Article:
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The primary challenge underscored and dealt with was how to represent the product’s or system’s use environment and processes and to communicate ideas and envisaged use contexts effectively at the fuzzy-front early stages of the design process. The work focused specifically on complex products or systems with physical, software and/or cyber components, and the question was how to represent, e.g., the operations of the product or system and the interactions between the user and the product or system betimes in the period between when an opportunity for a new product or system is first considered, and when the idea is judged to be ready to enter formal development. Several approaches are currently being used to express and to communicate ideas at the conceptualization, embodiment, and detail design stages of the design process, but none of them address the challenge described above. We therefore adapted and extended the abstract prototyping concept to allow for total representation of ideas, as well as of use environments and processes early on. Extended abstract prototyping (Ext-AP) entails using combinations of low and high-fidelity prototyping techniques to create cognitive virtual representations, which represent and help designers to express ideas and use contexts—namely, what complex product or system would be like, and how its users would interact with it. Real-world product development case studies have been used to demonstrate how the Ext-AP technique can be put into practice. One of the main observations from the application case studies is that the Ext-AP technique enabled the subjects to express ideas and use contexts more effectively early on. In addition, the extended abstract prototypes (Ext-APs) offered a low cost, yet effective solution for expressing ideas, representing concepts and using contexts, and allowed the subjects to think divergently, make associations, easily and quickly construct, combine, and evaluate alternatives, and work together on multiple ideas simultaneously. Full article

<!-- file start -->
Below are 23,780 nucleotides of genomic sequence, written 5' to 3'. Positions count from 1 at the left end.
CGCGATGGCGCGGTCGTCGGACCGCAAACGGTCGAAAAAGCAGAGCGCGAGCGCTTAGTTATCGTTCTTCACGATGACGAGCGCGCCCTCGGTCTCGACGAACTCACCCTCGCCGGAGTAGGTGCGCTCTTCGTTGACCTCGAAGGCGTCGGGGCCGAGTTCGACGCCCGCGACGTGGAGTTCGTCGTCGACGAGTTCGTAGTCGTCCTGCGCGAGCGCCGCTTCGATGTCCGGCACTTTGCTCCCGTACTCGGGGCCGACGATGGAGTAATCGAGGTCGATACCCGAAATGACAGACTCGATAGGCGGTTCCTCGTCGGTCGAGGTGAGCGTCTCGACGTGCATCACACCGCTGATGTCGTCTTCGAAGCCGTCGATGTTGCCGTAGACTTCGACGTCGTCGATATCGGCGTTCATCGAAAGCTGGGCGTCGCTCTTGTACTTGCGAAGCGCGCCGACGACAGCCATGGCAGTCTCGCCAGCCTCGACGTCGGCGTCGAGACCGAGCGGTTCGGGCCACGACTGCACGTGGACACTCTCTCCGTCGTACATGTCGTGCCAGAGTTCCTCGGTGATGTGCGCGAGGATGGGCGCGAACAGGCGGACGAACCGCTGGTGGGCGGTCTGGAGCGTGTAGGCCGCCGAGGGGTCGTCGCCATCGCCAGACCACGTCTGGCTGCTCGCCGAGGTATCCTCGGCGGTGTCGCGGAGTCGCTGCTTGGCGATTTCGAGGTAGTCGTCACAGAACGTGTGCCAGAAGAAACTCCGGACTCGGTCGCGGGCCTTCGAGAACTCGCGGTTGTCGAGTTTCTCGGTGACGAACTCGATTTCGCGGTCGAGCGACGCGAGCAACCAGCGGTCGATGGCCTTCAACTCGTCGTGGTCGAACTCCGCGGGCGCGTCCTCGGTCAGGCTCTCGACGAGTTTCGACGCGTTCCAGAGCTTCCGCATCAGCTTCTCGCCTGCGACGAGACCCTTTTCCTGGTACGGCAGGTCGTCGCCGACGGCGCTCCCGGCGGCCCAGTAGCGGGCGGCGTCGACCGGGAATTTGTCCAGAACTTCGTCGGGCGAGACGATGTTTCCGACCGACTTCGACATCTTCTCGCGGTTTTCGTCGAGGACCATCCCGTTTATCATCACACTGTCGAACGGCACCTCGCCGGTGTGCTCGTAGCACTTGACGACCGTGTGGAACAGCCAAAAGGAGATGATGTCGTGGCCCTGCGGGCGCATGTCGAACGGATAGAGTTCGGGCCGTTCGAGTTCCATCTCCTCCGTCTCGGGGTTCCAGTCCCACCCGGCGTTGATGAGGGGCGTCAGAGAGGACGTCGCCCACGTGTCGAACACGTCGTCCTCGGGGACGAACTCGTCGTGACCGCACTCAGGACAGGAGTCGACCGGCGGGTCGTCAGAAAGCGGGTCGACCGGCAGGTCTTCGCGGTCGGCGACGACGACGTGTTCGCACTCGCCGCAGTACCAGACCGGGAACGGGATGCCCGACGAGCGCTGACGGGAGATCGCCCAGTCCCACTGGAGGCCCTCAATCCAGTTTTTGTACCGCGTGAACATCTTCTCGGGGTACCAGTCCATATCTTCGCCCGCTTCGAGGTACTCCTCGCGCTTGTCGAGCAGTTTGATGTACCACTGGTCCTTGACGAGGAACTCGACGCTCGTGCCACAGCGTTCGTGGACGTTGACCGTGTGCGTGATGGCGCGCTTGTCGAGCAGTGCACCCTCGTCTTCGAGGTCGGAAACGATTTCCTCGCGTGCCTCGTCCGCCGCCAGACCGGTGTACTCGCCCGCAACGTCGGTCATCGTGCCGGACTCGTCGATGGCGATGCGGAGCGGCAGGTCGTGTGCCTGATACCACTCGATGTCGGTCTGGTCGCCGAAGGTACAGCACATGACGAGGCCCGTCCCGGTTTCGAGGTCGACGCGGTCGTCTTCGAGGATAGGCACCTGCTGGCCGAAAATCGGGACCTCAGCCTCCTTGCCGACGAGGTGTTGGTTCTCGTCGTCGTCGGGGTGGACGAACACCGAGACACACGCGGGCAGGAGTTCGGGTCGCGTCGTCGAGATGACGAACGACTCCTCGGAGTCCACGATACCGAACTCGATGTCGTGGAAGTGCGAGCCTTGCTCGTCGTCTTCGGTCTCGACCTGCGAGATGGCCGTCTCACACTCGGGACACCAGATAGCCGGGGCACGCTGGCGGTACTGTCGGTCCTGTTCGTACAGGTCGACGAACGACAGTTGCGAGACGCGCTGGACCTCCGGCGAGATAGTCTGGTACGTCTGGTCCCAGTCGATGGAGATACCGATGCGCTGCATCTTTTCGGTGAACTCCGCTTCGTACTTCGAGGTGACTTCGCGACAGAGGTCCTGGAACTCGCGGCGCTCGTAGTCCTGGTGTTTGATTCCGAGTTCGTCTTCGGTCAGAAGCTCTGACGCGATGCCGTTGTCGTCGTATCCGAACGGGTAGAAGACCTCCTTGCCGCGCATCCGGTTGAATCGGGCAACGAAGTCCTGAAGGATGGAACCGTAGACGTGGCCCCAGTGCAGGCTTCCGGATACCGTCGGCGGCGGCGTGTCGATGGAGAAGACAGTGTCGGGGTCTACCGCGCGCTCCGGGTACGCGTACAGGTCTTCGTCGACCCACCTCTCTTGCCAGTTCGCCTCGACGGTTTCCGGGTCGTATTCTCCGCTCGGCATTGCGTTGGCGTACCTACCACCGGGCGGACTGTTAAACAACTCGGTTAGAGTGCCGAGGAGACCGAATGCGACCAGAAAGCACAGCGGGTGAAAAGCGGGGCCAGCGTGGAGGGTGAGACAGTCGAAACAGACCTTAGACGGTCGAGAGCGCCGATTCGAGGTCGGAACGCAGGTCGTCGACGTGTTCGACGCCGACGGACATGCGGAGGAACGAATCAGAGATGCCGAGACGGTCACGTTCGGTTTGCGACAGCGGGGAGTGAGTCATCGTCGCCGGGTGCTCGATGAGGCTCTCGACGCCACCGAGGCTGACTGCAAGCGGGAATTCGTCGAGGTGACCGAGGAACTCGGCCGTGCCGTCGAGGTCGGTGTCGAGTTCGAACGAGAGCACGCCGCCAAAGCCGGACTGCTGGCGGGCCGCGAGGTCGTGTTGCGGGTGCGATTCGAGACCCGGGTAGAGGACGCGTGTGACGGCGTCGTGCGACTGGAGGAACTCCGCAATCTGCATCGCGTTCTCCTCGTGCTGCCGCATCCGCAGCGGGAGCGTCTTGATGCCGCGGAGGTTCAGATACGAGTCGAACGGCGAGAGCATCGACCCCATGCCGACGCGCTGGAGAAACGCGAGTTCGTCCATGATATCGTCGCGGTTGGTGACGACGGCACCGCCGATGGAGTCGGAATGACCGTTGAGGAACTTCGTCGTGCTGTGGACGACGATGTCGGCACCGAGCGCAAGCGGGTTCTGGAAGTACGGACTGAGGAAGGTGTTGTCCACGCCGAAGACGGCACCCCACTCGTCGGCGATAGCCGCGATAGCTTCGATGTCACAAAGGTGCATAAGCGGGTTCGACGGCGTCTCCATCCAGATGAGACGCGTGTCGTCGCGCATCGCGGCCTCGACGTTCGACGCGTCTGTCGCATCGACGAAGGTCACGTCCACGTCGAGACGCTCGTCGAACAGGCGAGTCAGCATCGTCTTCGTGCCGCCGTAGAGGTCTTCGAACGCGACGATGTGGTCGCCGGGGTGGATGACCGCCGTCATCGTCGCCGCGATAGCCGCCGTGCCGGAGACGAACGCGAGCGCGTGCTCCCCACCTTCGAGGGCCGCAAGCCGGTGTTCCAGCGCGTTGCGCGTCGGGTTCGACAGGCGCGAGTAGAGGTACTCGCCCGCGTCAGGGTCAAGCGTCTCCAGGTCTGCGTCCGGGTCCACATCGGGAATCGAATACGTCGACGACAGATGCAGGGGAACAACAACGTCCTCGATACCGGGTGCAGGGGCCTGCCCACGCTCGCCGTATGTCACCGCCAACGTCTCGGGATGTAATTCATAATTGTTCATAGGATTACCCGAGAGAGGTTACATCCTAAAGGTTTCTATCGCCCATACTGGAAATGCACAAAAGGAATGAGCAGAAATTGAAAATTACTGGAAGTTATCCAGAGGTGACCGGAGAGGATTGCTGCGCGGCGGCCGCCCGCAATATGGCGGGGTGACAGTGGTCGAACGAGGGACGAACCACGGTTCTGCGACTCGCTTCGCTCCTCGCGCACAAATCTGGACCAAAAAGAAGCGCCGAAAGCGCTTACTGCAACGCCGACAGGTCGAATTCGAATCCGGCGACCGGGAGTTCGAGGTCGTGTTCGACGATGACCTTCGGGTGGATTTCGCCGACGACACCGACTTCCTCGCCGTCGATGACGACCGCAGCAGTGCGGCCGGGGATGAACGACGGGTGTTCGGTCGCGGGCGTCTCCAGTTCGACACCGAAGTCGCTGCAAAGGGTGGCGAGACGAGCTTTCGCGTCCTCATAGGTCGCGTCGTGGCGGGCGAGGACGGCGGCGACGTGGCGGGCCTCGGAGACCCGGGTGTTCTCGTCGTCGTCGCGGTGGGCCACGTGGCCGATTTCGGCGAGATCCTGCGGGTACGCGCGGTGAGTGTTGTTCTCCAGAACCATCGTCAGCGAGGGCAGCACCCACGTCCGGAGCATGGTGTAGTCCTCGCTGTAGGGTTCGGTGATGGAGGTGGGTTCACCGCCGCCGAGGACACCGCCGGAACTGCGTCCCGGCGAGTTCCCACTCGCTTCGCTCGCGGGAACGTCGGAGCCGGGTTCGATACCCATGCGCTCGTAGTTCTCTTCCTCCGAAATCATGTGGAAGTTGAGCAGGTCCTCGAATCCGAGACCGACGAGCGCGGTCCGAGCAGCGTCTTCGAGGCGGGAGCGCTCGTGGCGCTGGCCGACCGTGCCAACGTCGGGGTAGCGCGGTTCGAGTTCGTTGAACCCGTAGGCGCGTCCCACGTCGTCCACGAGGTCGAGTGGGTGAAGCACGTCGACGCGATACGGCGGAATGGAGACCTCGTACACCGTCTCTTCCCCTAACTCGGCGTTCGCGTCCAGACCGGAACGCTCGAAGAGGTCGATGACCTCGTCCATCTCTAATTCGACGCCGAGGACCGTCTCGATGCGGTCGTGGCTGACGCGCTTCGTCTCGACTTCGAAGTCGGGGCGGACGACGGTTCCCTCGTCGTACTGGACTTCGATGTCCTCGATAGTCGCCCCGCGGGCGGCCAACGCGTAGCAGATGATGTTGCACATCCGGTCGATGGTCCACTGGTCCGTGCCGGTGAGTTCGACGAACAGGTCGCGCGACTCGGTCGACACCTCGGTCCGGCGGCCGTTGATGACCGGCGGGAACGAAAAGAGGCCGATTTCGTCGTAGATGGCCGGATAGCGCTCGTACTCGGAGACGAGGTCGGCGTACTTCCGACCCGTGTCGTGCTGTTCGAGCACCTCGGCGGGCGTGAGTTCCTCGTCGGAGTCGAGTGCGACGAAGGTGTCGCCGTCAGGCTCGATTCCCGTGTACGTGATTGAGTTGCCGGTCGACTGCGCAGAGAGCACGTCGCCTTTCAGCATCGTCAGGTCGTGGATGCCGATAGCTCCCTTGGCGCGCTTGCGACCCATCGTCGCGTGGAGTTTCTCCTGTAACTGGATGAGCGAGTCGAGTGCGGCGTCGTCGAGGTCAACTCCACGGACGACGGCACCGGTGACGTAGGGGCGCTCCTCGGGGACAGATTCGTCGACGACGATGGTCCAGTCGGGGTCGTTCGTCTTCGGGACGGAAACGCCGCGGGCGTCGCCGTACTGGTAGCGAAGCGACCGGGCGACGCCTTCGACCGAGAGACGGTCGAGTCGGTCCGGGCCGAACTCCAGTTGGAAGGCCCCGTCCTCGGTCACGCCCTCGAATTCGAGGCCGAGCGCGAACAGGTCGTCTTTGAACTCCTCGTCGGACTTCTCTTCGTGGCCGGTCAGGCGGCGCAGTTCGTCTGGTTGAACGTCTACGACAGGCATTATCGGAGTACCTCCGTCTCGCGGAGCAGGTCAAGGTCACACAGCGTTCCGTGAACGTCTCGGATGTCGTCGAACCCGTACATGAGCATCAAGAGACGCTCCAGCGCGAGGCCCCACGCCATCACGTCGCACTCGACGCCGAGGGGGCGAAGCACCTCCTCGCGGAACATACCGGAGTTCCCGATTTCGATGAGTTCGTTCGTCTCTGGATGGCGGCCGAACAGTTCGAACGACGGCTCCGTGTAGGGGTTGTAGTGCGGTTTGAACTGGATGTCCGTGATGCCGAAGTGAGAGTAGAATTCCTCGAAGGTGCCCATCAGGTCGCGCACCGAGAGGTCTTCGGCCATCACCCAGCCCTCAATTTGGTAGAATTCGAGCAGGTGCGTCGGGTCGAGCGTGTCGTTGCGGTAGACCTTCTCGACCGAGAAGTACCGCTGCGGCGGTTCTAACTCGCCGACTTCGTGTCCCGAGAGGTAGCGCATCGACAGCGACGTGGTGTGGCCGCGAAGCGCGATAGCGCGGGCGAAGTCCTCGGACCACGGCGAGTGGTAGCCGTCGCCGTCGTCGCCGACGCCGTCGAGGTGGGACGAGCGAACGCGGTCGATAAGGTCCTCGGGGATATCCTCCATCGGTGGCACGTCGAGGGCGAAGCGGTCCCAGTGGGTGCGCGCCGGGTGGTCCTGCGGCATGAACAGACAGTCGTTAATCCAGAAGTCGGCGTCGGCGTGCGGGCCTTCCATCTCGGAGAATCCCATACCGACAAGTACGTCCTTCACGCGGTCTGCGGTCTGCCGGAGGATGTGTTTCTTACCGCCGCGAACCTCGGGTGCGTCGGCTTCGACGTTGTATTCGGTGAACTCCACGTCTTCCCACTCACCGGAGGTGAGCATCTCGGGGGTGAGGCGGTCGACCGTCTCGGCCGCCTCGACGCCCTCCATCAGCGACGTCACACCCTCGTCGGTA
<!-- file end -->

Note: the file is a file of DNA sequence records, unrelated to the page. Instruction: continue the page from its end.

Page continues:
(This article belongs to the Special Issue Product, Process, System Design Review Methods and Tools)